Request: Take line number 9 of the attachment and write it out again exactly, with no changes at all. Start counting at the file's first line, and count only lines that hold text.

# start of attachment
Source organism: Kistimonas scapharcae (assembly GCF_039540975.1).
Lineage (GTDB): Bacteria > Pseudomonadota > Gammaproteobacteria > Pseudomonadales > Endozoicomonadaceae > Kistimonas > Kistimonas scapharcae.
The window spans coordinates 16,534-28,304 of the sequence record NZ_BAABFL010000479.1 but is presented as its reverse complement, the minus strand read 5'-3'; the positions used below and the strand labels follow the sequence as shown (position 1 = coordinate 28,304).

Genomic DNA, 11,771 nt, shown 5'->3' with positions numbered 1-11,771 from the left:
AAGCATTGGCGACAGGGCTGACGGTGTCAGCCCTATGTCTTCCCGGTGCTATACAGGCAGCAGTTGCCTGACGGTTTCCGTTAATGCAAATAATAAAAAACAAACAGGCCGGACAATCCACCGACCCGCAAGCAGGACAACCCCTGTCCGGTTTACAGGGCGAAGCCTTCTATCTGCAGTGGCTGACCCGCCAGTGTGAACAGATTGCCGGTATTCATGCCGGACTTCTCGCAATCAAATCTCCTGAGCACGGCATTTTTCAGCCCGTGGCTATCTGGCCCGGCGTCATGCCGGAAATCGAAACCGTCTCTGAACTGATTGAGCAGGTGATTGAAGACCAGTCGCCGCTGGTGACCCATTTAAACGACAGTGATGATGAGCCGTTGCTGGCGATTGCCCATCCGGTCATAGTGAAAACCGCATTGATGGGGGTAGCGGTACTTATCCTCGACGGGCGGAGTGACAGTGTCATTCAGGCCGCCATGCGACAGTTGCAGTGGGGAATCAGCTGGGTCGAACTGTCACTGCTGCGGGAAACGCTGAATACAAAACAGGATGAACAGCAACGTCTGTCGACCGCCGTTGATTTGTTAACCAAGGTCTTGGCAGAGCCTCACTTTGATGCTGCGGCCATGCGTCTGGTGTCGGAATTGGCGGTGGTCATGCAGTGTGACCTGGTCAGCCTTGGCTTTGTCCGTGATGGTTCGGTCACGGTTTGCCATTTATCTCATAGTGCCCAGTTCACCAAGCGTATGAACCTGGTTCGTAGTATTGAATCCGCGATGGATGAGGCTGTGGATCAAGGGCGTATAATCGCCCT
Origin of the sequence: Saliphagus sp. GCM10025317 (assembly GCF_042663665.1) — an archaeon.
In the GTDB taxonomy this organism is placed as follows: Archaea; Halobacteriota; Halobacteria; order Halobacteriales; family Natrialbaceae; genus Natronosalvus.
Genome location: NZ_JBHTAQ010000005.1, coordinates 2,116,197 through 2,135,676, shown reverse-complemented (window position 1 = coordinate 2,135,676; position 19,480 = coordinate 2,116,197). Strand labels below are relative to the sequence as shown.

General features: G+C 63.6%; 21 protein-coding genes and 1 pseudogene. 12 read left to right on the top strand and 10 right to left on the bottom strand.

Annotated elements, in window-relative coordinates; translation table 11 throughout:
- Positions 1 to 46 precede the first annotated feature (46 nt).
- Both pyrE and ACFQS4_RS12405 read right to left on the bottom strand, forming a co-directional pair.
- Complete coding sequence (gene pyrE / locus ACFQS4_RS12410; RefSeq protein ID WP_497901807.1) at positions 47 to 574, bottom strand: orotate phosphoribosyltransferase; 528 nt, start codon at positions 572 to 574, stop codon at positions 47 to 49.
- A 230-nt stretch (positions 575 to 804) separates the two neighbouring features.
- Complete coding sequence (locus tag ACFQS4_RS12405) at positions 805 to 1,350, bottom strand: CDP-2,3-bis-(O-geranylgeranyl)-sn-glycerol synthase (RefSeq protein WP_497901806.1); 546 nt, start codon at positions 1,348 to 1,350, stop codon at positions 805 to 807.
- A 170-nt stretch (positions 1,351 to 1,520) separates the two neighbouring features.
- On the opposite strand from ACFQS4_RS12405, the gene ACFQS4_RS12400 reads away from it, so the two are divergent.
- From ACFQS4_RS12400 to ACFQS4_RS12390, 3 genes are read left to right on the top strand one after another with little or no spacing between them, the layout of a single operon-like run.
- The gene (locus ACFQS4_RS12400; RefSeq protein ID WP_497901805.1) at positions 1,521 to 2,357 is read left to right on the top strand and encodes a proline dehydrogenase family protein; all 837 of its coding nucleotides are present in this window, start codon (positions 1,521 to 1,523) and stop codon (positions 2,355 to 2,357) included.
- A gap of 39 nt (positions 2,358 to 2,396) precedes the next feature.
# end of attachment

General features: G+C 63.6%; 21 protein-coding genes and 1 pseudogene. 12 read left to right on the top strand and 10 right to left on the bottom strand.